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REVIEW: ‘Mama’ offers scary bedtime story

On January 31, 2013


Horror movies creep me out. “Mama” was no exception.

After a father murders his wife and a few people at a business, he takes his two daughters on a drive on an icy road at breakneck speeds. They slide off the road and down a cliff.

The father and his daughters discover a cabin and take shelter. The father gets increasingly distraught and his daughters try to comfort him.

In a shocking move, the father gently goes to shoot his daughters, but right before he can pull the trigger, a dark shape seizes him and pulls him away into the blackness.

Five years later, the father’s brother Lucas, played by Nikolaj Coster-Waldau, is at the end of his rope searching for his two nieces. His job as an artist doesn’t pay enough for the searches to continue. He and his girlfriend Annabel, played by Jessica Chastain, live together in a small apartment.

In one final search, two old men and a hunting dog finally discover the car of Lucas’ brother. The dog sniffs around and leads the men to the cabin, where they find two animalistic girls.

The girls are brought to an institution where they are monitored by Dr. Dreyfuss, played by Daniel Kash, a kind man with an itch of curiosity. Dr. Dreyfuss interviews the older girl, Victoria (Megan Charpentier), over the course of three months to deduce the means whereby the girls survived for five years in the woods.

Victoria and her sister Lily, played by Isabelle Nelisse, talk about one person who helped them survive and protected them from harm. They call her Mama.

Lucas and Annabel visit Dr. Dreyfuss and slowly begin to get close to the girls. Dr. Dreyfuss recommends Lucas and Annabel for custody of the children if the couple will move into a house provided by the institution.

After a time in the house, Victoria and Lily continue to talk to Mama, sending Dr. Dreyfuss on a quest to uncover the truth and leaving Lucas, Annabel, Victoria and Lily alone in a house with the past.

Who or what is Mama and what does she want?

I knew “Mama” would be creepy based on a single viewing of the trailer, but it was creepier than I’d imagined.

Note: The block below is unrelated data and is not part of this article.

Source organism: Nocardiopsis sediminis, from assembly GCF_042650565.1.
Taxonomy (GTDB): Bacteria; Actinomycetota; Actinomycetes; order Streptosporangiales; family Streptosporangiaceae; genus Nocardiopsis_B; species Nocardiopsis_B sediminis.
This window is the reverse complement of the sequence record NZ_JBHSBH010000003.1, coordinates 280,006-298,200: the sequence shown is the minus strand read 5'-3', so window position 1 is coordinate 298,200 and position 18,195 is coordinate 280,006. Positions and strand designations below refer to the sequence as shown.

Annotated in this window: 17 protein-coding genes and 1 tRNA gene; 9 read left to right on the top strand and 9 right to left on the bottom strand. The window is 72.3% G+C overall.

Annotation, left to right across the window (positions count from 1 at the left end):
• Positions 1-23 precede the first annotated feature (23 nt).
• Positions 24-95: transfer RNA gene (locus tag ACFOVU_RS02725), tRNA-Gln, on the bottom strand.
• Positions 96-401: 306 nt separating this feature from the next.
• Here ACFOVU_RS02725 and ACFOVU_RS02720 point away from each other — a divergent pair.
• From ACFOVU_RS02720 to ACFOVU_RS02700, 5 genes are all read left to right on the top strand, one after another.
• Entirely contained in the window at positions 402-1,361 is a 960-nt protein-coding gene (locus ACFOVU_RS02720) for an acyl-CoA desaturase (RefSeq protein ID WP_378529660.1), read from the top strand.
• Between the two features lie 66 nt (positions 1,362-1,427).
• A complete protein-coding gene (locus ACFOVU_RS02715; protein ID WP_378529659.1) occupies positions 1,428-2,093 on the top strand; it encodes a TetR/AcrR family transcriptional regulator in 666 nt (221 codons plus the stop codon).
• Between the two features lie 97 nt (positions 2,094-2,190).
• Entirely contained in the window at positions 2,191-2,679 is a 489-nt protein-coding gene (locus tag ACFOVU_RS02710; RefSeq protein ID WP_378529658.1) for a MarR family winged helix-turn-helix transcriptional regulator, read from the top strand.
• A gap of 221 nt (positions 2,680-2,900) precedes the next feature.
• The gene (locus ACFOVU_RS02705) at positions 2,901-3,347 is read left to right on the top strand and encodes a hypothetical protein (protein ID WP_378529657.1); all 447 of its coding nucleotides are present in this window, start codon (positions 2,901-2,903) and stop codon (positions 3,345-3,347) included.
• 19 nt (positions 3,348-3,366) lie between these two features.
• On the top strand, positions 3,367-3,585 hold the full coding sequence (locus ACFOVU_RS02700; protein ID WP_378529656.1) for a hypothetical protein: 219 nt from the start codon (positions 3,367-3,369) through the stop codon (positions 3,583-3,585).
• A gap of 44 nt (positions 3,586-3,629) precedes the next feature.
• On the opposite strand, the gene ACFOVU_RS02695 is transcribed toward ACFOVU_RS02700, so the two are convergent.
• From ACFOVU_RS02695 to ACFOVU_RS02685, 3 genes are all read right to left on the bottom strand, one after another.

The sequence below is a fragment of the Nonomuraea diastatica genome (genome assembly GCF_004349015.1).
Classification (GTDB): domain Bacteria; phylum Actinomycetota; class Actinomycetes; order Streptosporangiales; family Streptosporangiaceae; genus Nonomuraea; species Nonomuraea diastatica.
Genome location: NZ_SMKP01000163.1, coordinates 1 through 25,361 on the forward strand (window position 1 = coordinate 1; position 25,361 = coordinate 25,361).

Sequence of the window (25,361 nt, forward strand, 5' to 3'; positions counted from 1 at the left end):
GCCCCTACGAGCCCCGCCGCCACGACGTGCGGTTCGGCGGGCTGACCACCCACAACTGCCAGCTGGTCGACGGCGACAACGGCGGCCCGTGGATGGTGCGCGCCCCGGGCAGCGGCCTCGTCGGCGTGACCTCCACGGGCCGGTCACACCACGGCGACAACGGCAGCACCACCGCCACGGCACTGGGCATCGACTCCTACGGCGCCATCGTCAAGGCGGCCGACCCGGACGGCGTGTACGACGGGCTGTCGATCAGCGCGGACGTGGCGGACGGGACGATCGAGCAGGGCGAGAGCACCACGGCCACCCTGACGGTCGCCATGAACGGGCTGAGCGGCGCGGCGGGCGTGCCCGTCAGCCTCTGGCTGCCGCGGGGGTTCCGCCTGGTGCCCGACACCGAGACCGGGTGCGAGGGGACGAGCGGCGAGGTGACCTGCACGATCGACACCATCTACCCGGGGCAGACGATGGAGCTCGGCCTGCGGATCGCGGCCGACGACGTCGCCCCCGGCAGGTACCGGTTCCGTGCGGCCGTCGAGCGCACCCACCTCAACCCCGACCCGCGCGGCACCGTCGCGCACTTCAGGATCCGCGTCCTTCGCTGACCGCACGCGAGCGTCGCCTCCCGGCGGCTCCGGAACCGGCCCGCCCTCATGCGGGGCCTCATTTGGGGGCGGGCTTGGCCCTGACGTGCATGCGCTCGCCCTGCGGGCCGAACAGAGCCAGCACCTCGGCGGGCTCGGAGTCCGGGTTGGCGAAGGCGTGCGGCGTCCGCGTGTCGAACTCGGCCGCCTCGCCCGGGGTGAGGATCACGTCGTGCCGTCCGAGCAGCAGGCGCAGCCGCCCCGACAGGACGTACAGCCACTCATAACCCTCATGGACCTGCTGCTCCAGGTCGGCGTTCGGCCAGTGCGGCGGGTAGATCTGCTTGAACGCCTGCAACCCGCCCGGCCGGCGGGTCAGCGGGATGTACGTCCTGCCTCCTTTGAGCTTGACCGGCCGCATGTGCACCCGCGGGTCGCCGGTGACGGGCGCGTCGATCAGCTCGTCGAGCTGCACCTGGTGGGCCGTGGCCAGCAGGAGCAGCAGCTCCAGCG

Because I get terrified by horror movies, I don’t watch them often. I may be a poor judge on the scariness of the movie: You may need to consider that before spending your money.

Today’s horror genre seems to be all about blood and gore, and “Mama” effectively demonstrated scares using other methods.

The logic of the story was one of the most interesting qualities of the movie. One of the characters, after stating she’s not religious, describes ghosts as emotion bent out of shaped, doomed to repeat itself until whatever wrong was done to them is righted.

The movie was well written, the actors were amazing and the shots were spooky, but I won’t watch it again.

The music is forgettable. It works to set the mood and to enhance certain parts of the film, but composer Fernando Velazquez disappoints in creating a theme. He pulled from his previous horror movie experiences in “Devil” and “The Orphanage” to deliver another soundtrack, but the music was a rarity. Silence reigned as much as the music played.

Director Andres Muschietti takes the reins in his first full length movie. “Mama” will give him a solid foothold in the film industry.

One of the most advertised points of “Mama” was Guillermo del Toro’s position as executive producer. This movie easily fits into his style seen in “Hellboy” and “Pan’s Labyrinth.” Del Toro reportedly saw Muschietti’s short “Mama” and was scared so much he wanted to back a feature film.

Chastain gives a spectacular performance. Her goth character slowly evolves from a care free band member to a caring motherly figure. She had the most screen time, which gave her the most interactions with the other characters.

I’ve been impressed with her since “Blackbeard” in 2006, and she’s continued to impress in “The Debt,” “The Help” and the new hit “Zero Dark Thirty.”

Coster-Waldau wasn’t in the movie as much as I thought he’d be. He’s a great actor, as shown in “Firewall,” “Headhunters” and the television series “Game of Thrones,” but his abilities didn’t shine. On the other hand, he was successful in acting as both a traumatized father and a struggling caring uncle.

Coster-Waldau and Chastain made a believable couple, and this helped the movie feel more real. However, their talent is not worth the viewing.12

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